Essential Oils

Essential Oils

Essential Oils: One of the most concerning things about commercial cleaners is their use of synthetic fragrances, which almost always contain toxic ingredients that aren’t required by law to be listed on the bottle. That doesn’t mean that your natural alternatives have to be unscented, though—this is where essential oils come in!

Essential oil are an easy and nontoxic way to make your home smell amazing, and some oils even have antibacterial, antifungal, and therapeutic properties and can be used as natural and effective pest repellents. The use of essential oils in natural cleaning is completely optional. While oils do have benefits, all the DIY recipes in this article will work just fine without them.

Ten Essential Oils Most Commonly Used in Natural Cleaning

Use essential oil safely: do not ingest essential oils, and be careful using them around children and pets, especially birds and cats. Most of the oils recommended in this book, including lemon, lavender, and tea tree, are safe for children. Peppermint and eucalyptus oils may cause breathing issues in children under 6 years of age. Citrus essential oils, including lemon, lime, orange, grapefruit, and bergamot, can cause photosensitivity in children and adults, which means they can cause skin to be sensitive to UV rays for hours after coming in contact with your skin.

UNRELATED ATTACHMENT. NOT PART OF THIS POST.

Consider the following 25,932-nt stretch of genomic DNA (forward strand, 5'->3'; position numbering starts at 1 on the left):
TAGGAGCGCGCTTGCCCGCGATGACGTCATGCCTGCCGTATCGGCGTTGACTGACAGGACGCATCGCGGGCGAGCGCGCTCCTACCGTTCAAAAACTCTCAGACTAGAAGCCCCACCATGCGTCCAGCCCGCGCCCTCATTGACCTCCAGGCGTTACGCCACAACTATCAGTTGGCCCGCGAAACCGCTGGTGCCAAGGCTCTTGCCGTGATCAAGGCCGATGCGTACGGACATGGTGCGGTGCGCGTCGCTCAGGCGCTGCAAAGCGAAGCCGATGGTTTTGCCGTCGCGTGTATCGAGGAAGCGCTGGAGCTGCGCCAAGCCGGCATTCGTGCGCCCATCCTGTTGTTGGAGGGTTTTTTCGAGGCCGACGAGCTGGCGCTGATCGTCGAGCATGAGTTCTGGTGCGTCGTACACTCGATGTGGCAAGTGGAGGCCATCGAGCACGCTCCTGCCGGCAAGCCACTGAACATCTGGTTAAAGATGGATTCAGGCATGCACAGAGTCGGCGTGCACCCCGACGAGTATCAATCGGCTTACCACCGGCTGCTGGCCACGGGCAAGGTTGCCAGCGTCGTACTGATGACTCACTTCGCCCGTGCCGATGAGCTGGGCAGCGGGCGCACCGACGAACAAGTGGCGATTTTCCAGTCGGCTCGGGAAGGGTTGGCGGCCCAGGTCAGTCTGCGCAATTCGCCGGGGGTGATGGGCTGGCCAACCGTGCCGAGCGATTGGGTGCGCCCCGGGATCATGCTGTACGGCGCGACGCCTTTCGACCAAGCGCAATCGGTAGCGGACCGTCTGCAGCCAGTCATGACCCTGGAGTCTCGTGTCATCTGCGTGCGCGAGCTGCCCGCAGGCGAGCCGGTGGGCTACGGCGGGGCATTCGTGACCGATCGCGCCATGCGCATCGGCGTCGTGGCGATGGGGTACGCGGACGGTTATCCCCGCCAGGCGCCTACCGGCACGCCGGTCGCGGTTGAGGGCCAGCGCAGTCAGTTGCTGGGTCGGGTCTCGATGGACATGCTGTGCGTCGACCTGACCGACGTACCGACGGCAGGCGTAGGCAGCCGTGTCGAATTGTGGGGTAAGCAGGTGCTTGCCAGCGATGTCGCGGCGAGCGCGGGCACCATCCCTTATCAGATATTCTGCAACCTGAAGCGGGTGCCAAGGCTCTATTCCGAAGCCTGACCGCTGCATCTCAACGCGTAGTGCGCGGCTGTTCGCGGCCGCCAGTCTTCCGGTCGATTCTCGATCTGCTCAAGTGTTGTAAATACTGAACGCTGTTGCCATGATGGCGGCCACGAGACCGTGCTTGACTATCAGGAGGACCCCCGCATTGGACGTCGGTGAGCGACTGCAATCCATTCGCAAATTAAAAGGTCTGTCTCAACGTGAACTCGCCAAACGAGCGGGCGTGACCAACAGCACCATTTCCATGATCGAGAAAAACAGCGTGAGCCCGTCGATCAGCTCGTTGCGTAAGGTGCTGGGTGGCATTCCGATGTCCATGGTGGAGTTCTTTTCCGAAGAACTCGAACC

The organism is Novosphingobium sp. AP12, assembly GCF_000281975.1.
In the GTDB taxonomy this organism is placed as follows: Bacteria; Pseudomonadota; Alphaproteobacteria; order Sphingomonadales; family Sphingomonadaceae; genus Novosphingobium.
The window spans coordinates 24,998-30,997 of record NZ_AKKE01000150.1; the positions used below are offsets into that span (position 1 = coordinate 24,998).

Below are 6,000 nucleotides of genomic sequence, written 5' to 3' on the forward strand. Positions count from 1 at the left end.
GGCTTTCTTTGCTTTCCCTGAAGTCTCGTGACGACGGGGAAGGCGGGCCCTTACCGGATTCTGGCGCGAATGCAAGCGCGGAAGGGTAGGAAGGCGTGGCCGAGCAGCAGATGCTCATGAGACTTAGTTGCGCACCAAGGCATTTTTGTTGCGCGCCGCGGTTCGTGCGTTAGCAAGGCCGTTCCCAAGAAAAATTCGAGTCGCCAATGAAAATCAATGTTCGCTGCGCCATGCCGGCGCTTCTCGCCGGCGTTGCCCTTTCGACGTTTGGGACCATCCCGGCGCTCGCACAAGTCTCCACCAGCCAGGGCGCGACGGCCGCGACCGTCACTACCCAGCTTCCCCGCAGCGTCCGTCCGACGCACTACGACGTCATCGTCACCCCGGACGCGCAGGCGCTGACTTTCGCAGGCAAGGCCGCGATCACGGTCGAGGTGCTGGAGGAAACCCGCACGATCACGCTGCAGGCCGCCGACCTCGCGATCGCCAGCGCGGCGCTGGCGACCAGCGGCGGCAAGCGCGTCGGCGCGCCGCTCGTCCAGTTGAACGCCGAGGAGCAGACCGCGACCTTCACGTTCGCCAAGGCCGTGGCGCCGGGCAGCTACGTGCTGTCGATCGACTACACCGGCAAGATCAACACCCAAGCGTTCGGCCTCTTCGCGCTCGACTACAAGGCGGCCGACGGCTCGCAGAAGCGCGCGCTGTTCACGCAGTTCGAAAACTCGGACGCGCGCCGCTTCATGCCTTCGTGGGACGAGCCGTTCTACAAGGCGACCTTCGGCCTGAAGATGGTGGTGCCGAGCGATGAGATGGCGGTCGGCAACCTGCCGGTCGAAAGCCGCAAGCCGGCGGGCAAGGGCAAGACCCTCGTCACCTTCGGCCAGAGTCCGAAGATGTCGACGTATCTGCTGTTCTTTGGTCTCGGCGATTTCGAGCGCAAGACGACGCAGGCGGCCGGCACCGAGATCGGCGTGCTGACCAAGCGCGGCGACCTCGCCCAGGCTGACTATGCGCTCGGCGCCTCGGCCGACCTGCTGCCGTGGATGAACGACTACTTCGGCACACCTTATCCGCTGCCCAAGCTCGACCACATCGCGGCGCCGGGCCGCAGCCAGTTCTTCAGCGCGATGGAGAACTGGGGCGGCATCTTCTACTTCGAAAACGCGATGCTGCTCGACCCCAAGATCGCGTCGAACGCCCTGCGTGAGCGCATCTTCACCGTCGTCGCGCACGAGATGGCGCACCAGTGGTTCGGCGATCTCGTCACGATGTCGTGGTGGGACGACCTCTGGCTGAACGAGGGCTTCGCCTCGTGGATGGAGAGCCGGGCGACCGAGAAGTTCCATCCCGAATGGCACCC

Birds shouldn’t be around essential oil at all, and cats are extremely sensitive, as they cannot metabolize certain compounds in essential oils. Even diffusing certain oils around cats can be harmful. If the oil gets on their bodies, they will ingest it when they clean themselves. Essential oils that are known to be toxic to cats include cinnamon, citrus (lemon, grapefruit, orange, etc.), clove, eucalyptus, pennyroyal, peppermint, pine, sweet birch, tea tree (melaleuca), wintergreen, and ylang-ylang, though other essential oils may also be unsafe.

Symptoms of poisoning include drooling, vomiting, difficulty walking, tremors, and respiratory issues. If your cat accidentally ingests any essential oil, contact your veterinarian immediately. If you have a cat, it may be best to avoid using any essential oils in your home. Simply omit the oils in the cleaning recipes in this book, or use safe alternatives such as vanilla extract or citrus juices and peels. Dogs may also be sensitive to certain essential oils. Oils known to be toxic to dogs include cinnamon, citrus, pennyroyal, peppermint, pine, sweet birch, tea tree (melaleuca), wintergreen, and ylang-ylang. The safest oils are cardamom, chamomile, lavender, spearmint, and thyme. Please consult your veterinarian for more guidance on using essential oils around your pets.

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Why clean once a week when you can keep your home clean throughout the week!